Erik Mona has been involved with gaming since he was a grade schooler, but most most tabletop gamers first became aware of Mona through his work with Wizards of the Coast’s third edition of Dungeons & Dragons, and later during his tenure as publisher of both Dragon and Dungeon magazine. Now, as the publisher of Paizo Publishing, Erik has overseen the release of Pathfinder Roleplaying Game: a fantasy roleplaying game that picks up where Dungeons & Dragons 3.5 left off and propels it into the future. Erik recently spoke with Matt Staggs about Pathfinder and what the future holds for Paizo Publishing.
If I already have my 3.5 Players Handbook and Dungeon Master’s Guide, why should I pick up Pathfinder? Is this just a retread?
Pathfinder starts with the 3.5 rules, but benefits from a year and a half of open playtesting of the 3.5 system and a 10-year development cycle starting with third edition. Paizo’s editorial staff has been publishing adventures and game books using 3.5 for a decade. During that time we became very familiar with some of the system’s rough edges, and with the playtest feedback we’ve created a game that is true to the previous edition while offering lots of exciting streamlining of complicated rules like grappling and figuring out character skills. Toning down a little needless complexity left room for some new options, and nearly every character class has some new tricks up its sleeves. The game is familiar and new at the same time, which I suppose was the whole purpose of the exercise in the first place.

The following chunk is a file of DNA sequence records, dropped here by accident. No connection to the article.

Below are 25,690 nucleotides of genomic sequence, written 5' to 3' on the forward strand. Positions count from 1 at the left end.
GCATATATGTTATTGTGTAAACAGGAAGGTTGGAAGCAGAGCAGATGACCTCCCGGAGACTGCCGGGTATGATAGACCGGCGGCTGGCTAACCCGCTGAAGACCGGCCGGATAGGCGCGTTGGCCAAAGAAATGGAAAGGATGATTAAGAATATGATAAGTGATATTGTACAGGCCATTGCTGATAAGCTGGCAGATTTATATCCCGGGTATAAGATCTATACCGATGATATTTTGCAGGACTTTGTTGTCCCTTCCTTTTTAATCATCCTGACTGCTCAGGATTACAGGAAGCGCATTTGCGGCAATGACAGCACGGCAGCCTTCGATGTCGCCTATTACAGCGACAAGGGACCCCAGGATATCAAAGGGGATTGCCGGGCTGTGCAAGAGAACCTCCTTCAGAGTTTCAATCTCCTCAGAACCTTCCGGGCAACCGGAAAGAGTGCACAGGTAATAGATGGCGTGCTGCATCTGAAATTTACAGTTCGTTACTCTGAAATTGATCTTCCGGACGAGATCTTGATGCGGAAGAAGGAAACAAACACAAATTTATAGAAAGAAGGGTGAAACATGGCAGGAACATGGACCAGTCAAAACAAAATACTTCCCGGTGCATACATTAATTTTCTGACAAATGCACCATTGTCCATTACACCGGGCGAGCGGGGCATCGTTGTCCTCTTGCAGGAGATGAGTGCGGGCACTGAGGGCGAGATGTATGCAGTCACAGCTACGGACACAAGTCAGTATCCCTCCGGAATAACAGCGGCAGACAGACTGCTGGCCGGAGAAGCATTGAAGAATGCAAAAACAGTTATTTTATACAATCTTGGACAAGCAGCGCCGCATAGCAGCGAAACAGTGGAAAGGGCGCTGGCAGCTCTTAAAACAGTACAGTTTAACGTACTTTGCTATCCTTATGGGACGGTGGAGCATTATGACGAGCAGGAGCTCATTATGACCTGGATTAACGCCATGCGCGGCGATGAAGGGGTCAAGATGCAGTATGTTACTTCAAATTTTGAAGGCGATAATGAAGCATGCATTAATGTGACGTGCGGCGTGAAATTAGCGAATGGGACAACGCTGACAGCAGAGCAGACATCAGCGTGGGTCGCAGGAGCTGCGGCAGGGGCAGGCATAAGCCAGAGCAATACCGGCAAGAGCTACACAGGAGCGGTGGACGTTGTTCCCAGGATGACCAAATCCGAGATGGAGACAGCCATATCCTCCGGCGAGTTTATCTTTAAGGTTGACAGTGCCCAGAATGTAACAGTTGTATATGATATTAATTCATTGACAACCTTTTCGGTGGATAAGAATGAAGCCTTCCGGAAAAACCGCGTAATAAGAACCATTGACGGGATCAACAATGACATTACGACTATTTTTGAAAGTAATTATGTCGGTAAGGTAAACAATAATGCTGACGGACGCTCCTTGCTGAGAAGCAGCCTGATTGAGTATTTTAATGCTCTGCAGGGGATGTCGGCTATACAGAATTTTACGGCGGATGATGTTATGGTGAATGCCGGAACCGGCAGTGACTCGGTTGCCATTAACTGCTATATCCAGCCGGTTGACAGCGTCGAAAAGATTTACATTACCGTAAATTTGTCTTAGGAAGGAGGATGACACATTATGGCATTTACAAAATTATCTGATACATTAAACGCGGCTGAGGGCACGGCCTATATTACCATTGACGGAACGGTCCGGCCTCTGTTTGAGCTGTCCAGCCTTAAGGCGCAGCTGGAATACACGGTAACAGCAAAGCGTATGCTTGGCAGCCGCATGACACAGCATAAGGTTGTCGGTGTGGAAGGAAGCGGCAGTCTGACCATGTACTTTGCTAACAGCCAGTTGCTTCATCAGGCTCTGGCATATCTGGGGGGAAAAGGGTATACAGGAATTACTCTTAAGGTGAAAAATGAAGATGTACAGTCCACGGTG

What do you think that will surprise people the most about Pathfinder?
I think gamers will be surprised by the sheer mass of the book, by how much we managed to fit into 576 pages. This thing is a TOME.
How much playtesting went into this product?
The open playtesting went about a year and a half, from the earliest Alpha test documents to the printed Beta playtest and testing of the final edition here in-house at Paizo. More than 55,000 individual gamers downloaded the free Pathfinder Beta Playtest, which makes this the most robust public playtest of a tabletop RPG in history.
Can you tell me about some of the changes to the core classes? Cleric? Magic User? Etc.?
All 11 standard base classes (bard, barbarian, cleric, druid, fighter, monk, paladin, ranger, rogue, sorcerer, wizard) received a thorough going-over. With the exception of the barbarian, who keeps his traditional d12 Hit Die, we standardized the Hit Dice for all the classes. Arcane casters like the sorcerer and wizard got a bump from d4 to d6, monks, rogues, and bards are at d8, and fighting classes remain at d10. This will give many characters a few more hit points to help them survive challenges. We also added several class abilities and refined others. The cleric’s always-confusing turn undead ability, for example, is now called channel energy, allowing the cleric to release what amounts to bursts of positive energy that do direct damage to undead foes. Because this is _positive_ energy, it also heals most normal characters, giving the cleric more options to pick interesting spells.